AUSTIN, Texas - From the Texas Capitol to the Ukrainian capitol, the words of support from a group were heard Monday afternoon half a world away as part of a live interview with a TV station in Kyiv.
Sabina Zeynalova was among those who spoke. She sent a message to her parents, urging them to be strong and to stay safe. They are taking shelter in a basement with others as Russian bombs explode above in the Kyvi.
Sabina is a UT student and told FOX 7 the past several days have been stressful.
"Oh, it has been very tough, it’s very tough and emotional draining, you check the phone all the time, trying to see if they are ok," said Zeynalova.
For Sabina and others at the protest rally, this is the only way right now to join the fight.
Along with calls for military aid, there are calls for economic boycotts. For some, that economic pain should also be felt by businesses, owned by Russian immigrants, in the United States.
"I don't want to sound rude, but it should be toxic to be a Russian right now when they kill innocent people. I don't know, that's all I can say," said recent Ukrainian immigrant Max Karabelskyi.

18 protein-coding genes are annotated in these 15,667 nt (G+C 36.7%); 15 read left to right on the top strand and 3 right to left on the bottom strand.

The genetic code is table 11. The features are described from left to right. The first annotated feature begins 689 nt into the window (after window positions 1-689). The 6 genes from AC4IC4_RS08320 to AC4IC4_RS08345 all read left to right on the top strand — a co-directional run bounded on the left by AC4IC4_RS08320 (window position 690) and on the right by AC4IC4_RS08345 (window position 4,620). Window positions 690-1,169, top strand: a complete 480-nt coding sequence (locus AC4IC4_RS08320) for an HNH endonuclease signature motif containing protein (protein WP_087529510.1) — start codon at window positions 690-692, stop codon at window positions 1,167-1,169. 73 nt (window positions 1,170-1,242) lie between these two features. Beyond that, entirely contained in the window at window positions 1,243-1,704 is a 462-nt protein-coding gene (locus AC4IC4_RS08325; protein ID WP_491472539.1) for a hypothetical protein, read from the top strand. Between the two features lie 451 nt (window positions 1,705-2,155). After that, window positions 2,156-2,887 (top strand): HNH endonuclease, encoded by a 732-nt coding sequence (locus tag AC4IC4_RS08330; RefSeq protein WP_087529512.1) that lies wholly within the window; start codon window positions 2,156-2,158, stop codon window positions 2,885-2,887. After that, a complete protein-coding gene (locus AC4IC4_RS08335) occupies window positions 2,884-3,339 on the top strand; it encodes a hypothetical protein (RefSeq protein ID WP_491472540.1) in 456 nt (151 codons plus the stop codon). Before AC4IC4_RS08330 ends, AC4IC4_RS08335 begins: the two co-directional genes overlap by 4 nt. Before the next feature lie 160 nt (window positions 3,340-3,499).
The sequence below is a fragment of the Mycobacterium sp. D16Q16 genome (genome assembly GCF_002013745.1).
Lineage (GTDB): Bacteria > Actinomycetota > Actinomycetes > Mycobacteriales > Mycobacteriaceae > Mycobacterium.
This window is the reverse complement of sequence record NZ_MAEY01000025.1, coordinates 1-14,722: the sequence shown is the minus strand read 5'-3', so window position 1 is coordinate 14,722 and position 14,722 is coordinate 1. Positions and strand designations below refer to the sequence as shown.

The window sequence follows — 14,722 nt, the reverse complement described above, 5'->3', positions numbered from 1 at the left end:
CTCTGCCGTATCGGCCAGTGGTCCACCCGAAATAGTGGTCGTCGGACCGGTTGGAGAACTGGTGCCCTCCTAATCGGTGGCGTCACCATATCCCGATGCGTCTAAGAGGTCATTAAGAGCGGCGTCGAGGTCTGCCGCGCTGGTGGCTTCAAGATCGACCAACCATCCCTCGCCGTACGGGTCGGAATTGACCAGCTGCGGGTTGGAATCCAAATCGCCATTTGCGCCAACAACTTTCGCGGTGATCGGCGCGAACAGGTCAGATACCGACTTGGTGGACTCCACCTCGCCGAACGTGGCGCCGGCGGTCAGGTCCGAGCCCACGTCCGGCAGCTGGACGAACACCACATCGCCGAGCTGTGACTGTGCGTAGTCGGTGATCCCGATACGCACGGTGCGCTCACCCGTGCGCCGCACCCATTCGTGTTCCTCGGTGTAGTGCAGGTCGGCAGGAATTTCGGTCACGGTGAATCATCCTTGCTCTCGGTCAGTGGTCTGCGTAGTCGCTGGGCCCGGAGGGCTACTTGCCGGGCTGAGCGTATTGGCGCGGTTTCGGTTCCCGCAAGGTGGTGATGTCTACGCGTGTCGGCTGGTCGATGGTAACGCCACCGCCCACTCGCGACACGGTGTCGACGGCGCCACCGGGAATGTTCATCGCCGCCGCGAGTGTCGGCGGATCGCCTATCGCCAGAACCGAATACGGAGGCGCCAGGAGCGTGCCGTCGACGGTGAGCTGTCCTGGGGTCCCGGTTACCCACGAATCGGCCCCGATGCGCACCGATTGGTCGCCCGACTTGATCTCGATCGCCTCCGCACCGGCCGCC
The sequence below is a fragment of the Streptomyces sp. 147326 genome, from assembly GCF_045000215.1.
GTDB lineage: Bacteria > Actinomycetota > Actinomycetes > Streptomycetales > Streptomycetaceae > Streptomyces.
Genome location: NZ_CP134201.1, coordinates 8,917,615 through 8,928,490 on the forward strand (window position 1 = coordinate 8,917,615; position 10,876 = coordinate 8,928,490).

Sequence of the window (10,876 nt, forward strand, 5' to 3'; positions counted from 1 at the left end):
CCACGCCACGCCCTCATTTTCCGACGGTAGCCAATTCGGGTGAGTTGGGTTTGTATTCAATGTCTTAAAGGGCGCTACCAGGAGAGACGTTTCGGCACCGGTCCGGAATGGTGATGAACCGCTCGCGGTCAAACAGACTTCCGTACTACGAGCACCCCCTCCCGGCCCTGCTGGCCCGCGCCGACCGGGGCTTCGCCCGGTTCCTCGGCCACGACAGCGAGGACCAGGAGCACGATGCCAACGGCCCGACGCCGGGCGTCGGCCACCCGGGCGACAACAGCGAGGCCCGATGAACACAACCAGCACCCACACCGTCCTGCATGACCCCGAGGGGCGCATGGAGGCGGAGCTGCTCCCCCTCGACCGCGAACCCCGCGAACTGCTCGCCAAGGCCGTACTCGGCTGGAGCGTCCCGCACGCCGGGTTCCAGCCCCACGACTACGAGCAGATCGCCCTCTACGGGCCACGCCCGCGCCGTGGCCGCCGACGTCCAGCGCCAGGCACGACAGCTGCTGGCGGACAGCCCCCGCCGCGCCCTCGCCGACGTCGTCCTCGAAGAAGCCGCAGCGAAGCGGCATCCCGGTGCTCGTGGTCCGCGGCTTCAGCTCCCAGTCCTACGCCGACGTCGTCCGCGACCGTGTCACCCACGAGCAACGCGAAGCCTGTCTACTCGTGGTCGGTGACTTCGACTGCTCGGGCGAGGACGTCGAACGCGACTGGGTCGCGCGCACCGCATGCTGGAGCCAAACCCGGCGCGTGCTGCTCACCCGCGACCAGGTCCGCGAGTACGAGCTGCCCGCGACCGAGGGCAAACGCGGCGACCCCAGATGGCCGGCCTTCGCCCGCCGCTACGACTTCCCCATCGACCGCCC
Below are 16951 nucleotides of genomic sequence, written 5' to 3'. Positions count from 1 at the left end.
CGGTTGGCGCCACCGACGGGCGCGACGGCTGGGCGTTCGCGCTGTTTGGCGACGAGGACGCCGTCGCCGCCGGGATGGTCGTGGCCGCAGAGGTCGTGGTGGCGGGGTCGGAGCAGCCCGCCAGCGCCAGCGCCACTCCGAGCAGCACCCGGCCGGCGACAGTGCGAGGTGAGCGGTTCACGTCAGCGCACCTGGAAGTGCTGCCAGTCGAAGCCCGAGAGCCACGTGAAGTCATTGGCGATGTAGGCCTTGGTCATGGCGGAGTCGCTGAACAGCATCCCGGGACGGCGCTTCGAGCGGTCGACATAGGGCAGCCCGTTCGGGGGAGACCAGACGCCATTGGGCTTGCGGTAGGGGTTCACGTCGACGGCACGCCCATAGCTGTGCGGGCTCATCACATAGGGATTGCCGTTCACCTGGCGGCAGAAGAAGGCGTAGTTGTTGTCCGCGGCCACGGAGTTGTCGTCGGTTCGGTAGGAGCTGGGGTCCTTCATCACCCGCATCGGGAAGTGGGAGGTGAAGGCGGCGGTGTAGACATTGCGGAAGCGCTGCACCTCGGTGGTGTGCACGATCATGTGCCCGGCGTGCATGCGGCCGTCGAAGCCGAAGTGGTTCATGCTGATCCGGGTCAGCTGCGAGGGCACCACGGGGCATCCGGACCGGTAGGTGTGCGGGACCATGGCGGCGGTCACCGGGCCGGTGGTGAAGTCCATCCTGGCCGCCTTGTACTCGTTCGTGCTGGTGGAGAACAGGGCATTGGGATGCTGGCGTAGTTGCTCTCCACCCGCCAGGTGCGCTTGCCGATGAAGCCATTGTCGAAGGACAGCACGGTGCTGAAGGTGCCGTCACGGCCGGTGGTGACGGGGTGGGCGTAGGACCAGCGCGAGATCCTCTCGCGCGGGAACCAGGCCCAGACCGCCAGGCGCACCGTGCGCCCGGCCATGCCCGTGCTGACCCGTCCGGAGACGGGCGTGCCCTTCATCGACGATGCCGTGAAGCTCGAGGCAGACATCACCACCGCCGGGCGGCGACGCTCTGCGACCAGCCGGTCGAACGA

There are several cases in American history where immigrants have felt backlash because of something their native country has done. FOX 7 spoke to Political Analyst Brian Smith, with St. Edwards University, about how Russian immigrants could become targets for hate.
"There's a lot of potential for collateral damage when we look at the United States in the 20th and 21st century," said Smith.
Smith said acts of anger have range from internment camps to what's on a menu.
"In 2002, France said, 'we're not going to support the US invasion of Iraq.' They didn't veto it in the UN. But what that caused was a backlash against France and French products and people calling French Toast, Freedom Toast or American toast and freedom fries states talking about boycotts of French goods. So that was more lighthearted and effective," Smith said. "But when we think about anti-German sentiment among Americans, said German American citizens during World War I and just the gross. Awfulness of what we did to American citizens in World War II, this can have a very nasty outcome if people take their views against the country and start taking it against American citizens."
During the broadcast on Ukrainian TV, Dina Thompson, who is a Russian immigrant with family in the Ukraine, voiced her opposition to the invasion. FOX 7 asked if she is worried about becoming a target.
"I am strong woman. I am worried now about my country, I worry about my parents. I worry about my girls," said Thompson.
She went on to say she would not take it personally if a person shouts out at her just for being a Russian native. Thompson and her husband called on more Russian immigrants to join them in speaking out.
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